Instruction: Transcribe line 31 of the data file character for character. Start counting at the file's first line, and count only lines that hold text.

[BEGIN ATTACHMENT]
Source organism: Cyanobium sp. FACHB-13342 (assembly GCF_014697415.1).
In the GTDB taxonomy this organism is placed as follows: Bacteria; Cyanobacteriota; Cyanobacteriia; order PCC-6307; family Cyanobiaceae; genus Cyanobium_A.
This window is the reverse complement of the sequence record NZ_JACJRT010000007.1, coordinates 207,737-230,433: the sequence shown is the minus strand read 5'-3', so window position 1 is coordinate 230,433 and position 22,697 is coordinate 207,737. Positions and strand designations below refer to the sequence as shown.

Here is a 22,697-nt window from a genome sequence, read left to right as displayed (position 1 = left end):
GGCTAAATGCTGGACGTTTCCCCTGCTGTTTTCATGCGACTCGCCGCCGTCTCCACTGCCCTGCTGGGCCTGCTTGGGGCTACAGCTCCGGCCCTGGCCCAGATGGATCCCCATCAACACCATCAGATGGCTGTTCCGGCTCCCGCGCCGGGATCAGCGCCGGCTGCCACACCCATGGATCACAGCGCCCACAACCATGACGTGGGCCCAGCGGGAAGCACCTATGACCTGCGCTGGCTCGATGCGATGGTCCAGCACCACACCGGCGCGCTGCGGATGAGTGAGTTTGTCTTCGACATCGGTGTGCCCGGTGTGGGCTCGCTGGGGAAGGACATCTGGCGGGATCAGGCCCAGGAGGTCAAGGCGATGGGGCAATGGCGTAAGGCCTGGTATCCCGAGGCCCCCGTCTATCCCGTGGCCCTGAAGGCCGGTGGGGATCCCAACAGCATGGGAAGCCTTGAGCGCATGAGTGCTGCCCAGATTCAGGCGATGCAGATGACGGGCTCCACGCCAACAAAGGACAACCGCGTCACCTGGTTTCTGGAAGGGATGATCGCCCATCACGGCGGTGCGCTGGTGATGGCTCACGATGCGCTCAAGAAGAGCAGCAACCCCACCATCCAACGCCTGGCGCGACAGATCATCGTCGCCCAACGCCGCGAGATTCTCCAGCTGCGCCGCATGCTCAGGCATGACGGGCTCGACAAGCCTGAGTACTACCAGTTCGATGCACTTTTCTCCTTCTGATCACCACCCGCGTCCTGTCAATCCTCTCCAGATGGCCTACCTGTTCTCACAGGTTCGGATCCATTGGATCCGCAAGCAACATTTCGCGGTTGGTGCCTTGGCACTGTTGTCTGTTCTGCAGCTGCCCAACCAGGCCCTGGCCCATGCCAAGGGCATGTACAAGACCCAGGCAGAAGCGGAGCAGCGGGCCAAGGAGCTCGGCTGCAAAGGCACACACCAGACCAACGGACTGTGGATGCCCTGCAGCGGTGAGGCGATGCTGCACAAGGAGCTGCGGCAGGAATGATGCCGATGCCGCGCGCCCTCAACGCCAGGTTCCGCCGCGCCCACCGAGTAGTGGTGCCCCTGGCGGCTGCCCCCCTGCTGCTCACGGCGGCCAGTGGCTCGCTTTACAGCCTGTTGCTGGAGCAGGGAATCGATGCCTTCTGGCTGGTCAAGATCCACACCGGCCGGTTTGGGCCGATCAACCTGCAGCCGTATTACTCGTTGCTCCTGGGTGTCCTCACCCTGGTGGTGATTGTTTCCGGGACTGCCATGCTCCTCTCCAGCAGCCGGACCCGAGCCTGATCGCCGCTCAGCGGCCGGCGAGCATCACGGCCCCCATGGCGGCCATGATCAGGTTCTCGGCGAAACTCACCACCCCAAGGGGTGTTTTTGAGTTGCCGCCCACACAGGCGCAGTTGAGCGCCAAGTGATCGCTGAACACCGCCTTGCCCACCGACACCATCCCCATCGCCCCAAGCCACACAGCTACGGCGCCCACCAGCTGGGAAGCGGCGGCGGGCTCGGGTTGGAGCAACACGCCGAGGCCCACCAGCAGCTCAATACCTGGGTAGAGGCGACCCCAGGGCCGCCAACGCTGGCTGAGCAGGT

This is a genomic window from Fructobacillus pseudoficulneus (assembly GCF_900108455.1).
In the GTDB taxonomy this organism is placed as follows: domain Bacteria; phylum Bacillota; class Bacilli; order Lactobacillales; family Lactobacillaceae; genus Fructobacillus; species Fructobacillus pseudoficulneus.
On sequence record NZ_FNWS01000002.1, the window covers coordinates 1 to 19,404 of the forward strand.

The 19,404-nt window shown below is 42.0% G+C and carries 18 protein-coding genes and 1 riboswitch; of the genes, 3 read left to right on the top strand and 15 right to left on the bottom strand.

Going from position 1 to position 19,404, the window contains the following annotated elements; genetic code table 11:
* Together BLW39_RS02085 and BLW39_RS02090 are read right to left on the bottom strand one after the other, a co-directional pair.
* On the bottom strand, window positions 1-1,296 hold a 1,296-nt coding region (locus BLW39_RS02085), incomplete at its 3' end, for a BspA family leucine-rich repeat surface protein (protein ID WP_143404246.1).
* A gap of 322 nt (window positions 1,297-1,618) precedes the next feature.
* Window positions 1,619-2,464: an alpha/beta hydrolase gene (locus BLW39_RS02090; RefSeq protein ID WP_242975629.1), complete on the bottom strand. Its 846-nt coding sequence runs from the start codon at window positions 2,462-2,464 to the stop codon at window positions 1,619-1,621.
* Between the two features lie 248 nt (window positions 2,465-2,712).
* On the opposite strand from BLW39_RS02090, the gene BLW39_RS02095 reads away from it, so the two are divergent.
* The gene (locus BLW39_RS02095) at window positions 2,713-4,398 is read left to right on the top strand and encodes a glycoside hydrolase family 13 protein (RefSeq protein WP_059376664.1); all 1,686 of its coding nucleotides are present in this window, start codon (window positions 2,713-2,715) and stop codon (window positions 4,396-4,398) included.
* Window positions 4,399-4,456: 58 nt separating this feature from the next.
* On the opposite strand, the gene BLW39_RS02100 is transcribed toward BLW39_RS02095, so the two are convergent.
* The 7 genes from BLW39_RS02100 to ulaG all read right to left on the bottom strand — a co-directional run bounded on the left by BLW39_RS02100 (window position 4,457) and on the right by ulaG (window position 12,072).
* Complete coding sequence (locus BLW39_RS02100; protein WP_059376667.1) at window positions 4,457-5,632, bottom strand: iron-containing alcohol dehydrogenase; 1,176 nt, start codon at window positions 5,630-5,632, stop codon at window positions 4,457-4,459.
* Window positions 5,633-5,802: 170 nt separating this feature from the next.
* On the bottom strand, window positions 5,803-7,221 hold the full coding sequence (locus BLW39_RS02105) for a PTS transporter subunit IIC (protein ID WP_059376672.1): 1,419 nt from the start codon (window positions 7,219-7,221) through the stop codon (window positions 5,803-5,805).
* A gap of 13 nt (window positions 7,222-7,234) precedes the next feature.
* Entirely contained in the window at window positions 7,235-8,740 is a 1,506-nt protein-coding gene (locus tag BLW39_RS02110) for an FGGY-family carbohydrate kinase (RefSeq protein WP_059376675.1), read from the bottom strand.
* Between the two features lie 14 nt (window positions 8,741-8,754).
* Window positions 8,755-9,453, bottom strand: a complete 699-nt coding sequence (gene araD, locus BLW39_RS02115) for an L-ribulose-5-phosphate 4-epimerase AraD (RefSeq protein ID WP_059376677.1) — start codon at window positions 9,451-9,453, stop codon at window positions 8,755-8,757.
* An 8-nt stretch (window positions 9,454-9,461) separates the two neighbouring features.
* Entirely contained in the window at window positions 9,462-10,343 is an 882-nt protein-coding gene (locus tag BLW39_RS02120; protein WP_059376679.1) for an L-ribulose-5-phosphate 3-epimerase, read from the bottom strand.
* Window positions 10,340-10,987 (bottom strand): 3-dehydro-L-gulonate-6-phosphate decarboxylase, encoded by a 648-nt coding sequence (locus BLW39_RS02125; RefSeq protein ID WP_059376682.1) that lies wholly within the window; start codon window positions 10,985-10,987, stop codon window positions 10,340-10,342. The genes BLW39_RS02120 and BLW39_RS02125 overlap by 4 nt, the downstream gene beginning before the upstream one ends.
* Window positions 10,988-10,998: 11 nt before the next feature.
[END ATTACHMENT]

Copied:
* Window positions 10,988-10,998: 11 nt before the next feature.